Manila to Save P1.35 Billion a Day Once Infra Projects are Completed
The government’s Build, Build, Build program won’t just benefit motorists and commuters, the Philippine economy as a whole stands to gain a whole lot, too.
According to the country’s National Economic and Development Authority (NEDA), the government’s infrastructure push is expected to drastically cut Metro Manila’s transport cost by the year 2022: From P3.5 billion per day in 2017 to ‘just’ P2.13 billion three years from now—that’s still a big P1.37 billion difference.
“We know that Filipinos desire greater mobility,” NEDA OIC-undersecretary for investment programming Jonathan Uy said in a statement. “The Philippine Development Plan 2017-2022 also calls for efficiency in cities and connectivity between growth centers and lagging areas to promote growth and reduce regional disparities. This is why we are making our transport system convenient and efficient,” he added.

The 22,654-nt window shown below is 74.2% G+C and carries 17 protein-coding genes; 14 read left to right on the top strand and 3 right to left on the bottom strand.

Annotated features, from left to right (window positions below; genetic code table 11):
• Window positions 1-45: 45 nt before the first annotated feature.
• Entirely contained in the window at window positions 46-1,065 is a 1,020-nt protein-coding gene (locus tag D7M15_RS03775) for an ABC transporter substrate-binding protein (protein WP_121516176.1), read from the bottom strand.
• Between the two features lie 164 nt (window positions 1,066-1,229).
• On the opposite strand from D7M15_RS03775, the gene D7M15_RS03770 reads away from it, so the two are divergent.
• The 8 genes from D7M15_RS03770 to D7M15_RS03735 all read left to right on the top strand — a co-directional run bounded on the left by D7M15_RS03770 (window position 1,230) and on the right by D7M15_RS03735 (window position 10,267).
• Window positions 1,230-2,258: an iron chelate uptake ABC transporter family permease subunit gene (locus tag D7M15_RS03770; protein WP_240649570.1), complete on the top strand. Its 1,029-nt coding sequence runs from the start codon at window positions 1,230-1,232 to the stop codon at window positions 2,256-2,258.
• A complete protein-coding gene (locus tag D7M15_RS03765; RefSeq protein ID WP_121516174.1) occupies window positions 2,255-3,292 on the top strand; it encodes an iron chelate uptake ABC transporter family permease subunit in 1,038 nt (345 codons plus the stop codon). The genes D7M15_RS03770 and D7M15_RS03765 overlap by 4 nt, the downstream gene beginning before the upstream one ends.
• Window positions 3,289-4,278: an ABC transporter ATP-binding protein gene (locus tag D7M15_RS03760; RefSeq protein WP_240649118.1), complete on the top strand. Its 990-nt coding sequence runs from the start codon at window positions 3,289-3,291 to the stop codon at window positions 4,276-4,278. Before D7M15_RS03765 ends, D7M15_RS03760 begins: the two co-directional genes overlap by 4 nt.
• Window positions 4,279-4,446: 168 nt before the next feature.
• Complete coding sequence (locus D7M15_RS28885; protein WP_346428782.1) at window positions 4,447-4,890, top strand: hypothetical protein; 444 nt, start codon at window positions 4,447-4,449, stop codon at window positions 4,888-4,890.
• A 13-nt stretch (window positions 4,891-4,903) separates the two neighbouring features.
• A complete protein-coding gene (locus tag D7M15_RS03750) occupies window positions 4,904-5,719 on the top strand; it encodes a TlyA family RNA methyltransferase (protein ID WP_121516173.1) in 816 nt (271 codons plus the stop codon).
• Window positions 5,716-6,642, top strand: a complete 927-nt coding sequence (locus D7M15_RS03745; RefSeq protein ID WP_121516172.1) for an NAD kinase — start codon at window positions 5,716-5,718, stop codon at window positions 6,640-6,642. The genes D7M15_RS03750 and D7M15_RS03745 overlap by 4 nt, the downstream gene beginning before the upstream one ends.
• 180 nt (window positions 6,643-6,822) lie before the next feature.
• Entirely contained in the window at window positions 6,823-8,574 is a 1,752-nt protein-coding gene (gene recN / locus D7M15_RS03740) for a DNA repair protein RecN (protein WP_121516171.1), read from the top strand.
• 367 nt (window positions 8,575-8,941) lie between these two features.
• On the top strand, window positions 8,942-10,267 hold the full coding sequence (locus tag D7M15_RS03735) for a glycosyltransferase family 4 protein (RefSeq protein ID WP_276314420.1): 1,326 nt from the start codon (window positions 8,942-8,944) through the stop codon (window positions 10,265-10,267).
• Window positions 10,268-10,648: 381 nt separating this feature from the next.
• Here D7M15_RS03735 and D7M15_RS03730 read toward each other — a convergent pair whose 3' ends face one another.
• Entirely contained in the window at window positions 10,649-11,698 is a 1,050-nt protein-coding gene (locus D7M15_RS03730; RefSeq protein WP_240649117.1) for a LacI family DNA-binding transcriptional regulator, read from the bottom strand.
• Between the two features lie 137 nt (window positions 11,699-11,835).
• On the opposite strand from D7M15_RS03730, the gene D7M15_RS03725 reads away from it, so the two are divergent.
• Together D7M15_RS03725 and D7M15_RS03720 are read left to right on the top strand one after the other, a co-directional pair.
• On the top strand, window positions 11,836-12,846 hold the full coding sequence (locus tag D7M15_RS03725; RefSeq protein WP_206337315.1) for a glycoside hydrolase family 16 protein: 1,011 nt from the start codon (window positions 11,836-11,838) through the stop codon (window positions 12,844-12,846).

NEDA says the impact of the Build, Build, Build program was analyzed for both the short term and long term, with the latter’s findings showing a P2.4 billion daily transport cost by the year 2035.
“With the survey results, the government’s current Build, Build, Build program in Mega Manila is expected to be fine-tuned toward accelerating implementation timelines of ongoing infrastructure projects, and identifying needed priority infrastructure projects for the long term to spread socio-economic development beyond Mega Manila to other parts of Luzon in particular and in the Philippines in general,” the agency said.
The study took into account 29 railway projects, 14 road-based public transport projects, two traffic management projects, 15 expressway projects, nine bridge and flyover projects, and 38 urban road projects, among others, which is estimated to require at least P2.8 trillion in investments until 2035.
So, how are you finding the Build, Build, Build program so far? Are you feeling any improvements to Metro Manila’s transport situation yet?
This story originally appeared on Topgear.com.ph. Minor edits have been made by the Esquiremag.ph editors.